• Home care documentation systems provide the entire health care team with the information needed to enhance teamwork. Documentation is both the quality control and the justification for reimbursement from Medicare, Medicaid, or private insurance companies. Nurses must document all their services for payment (e.g., direct skilled care, patient instructions, skilled observation, and evaluation visits). Information in the home care medical record includes patient assessment, referral and intake forms, interprofessional plan of care, a list of medications, and reports to third-party payers.
    • Documentation supports an interdisciplinary approach to the assessment and planning process for patients. Communication among nurses, social workers, recreational therapists, and dietitians is essential in the regulated documentation process. The fiscal support for long-term care residents hinges on the justification of nursing care as demonstrated in sound documentation of the services rendered.
  11. What information should be included in a change-of-shift-report?
    • Follow a particular order
    • Provide basic identifying info (name, gender, medical diagnosis & hx)
    • For new clients provide the reason for admission or med diagnoses, surgery, diagnostic tests, and therapies in the past 24 hours
    • Significant changes in the pt condition
    • Provide exact information
    • Report clients need for emotional support
    • Include current nurse-prescribed and primary care provider-orders
    • Clearly state priorities of care and care due after the shift begins
    • -----------------------------
    • From Table 26-4
    • Provide only essential background information about patient (i.e., name, gender, medical diagnosis, and history).
    • Identify patient's nursing diagnoses or health care problems and their related causes.
    • Describe objective measurements or observations about patient's condition and response to health problem; emphasize recent changes.
    • Share significant information about family members as it relates to patient's problems.
    • Continuously review ongoing discharge plan (e.g., need for resources, patient's level of preparation to go home).
    • Relay significant changes to staff in the way therapies are to be given (e.g., different position for pain relief, new medication).
    • Describe instructions given in teaching plan and patient's response.
    • Evaluate results of nursing or medical care measures (e.g., effect of back rub or analgesic administration).
    • Be clear about priorities to which oncoming staff must attend.
  12. How should telephone reports or telephone/verbal orders be recorded?
    • A telephone report needs to include clear, accurate, and concise information.
    • SBAR: Situation-Background-Assessment-Recommendation. Standardizes telephone communication of significant events or changes in a patient's condition and is a communication strategy designed to improve patient safety.
    • • Clearly determine the patient's name, room number, and diagnosis.
    • • Repeat any prescribed orders back to the physician or health care provider.
    • • Use clarification questions to avoid misunderstandings.
    • • Write TO (telephone order) or VO (verbal order), care provider and nurse.
    • • Follow agency policies; some institutions require telephone (and verbal) orders to be reviewed and signed by two nurses.
    • • The health care provider must co-sign the order within the time frame required by the institution (usually 24 hours).
  13. When would it be important to give a transfer report and what would be the focus of such a report?
    • Hand-off reports happen any time one health care provider transfers care of a patient to another health care provider. The purpose of hand-off reports is to provide better continuity and individualized care for patients. Examples of hand-off reports include change-of-shift reports and transfer reports.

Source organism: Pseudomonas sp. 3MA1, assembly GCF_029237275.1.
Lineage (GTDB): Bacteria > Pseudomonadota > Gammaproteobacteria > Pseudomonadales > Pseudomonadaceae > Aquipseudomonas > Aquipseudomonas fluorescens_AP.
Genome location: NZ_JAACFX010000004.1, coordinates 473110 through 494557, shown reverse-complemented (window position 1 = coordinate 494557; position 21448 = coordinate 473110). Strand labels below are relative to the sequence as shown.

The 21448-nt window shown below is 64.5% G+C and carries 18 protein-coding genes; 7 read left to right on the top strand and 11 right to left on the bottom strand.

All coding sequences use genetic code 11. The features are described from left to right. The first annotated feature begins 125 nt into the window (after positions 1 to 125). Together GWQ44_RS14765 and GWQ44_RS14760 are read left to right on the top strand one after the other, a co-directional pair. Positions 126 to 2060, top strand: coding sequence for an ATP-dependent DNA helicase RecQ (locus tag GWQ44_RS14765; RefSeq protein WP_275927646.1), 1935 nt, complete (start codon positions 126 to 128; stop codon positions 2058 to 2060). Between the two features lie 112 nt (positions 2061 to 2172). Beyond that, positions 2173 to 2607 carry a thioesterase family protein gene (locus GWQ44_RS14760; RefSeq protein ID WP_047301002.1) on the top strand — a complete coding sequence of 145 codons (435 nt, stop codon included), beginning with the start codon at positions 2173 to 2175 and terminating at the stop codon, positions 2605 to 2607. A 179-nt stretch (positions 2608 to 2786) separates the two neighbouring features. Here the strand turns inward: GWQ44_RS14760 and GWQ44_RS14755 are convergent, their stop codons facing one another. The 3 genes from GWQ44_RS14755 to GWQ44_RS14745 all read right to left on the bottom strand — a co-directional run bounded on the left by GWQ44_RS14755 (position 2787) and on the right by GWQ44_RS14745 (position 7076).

• Hand-off communications include up-to-date information about a patient's condition, required care, treatments, medications, services, and any recent or anticipated changes.
    • Information during patient hand-off can be given face-to-face, in writing, or verbally such as over the telephone or via audio recording. Regardless of the way hand-off reports are given, it is essential for staff to have an opportunity for last-minute updates, to clarify information, or to receive information on care events or changes in a patient's condition. Properly performed, a hand-off report provides an opportunity to share essential information to ensure patient safety and continuity of care
  14. What is the purpose of an incident report?
    • An incident or occurrence is any event that is not consistent with the routine operation of a health care unit or routine care of a patient. Examples of incidents include patient falls, needlestick injuries, a visitor having symptoms of illness, medication administration errors, accidental omission of ordered therapies, and circumstances that lead to injury or a risk for patient injury.
    • Incident (or occurrence) reports are an important part of the quality improvement program of a unit
  15. What are the general guidelines to follow when completing an incident report?
    • Always contact the patient's health care provider whenever an incident happens.
    • Do not mention the incident report in the patient's medical record. Instead you document an objective description of what happened, what you observed, and the follow-up actions taken in the patient's medical record.
    • Evaluate and document the patient's response to the error or incident.
  16. What is nursing informatics and what does it facilitate?
    • Nursing informatics is a specialty that integrates nursing science, computer science, and information science to manage and communicate data, information, and knowledge in nursing practice.
    • It facilitates the integration of data, information, and knowledge to support patients, nurses, and other providers in decision making in all roles and settings.
  17. What constitutes a good information system and what are the advantages?
    • A good information system that incorporates principles of nursing informatics supports the work you do.
    • Advantages:
    • • Increased time to spend with patients
    • • Better access to information
    • • Enhanced quality of documentation
    • • Reduced errors of omission
    • • Reduced hospital costs
    • • Increased nurse job satisfaction
    • • Compliance with requirements of accrediting agencies (e.g., TJC)
    • • Development of a common clinical database
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chapter 26.txt
2015-06-08 04:43:33

Module 4 Chapter 26